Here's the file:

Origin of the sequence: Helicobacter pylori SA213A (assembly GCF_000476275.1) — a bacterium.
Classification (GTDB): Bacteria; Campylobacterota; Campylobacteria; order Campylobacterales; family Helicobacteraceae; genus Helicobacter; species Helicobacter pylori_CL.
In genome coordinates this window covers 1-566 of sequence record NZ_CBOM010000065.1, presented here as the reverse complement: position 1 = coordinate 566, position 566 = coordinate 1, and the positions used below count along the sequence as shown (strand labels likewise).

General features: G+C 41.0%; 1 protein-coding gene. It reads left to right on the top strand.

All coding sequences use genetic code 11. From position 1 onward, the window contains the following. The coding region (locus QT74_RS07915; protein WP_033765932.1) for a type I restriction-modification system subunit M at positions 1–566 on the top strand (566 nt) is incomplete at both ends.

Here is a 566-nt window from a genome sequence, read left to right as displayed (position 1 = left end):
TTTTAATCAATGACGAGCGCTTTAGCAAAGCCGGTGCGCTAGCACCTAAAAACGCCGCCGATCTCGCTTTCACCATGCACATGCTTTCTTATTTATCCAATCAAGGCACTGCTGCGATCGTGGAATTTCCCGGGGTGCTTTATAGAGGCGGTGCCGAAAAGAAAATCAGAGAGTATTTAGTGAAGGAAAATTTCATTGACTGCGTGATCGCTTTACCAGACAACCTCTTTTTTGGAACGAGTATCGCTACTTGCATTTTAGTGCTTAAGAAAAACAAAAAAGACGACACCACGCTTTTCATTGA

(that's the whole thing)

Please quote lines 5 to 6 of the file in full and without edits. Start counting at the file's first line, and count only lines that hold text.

All coding sequences use genetic code 11. From position 1 onward, the window contains the following. The coding region (locus QT74_RS07915; protein WP_033765932.1) for a type I restriction-modification system subunit M at positions 1–566 on the top strand (566 nt) is incomplete at both ends.

Here is a 566-nt window from a genome sequence, read left to right as displayed (position 1 = left end):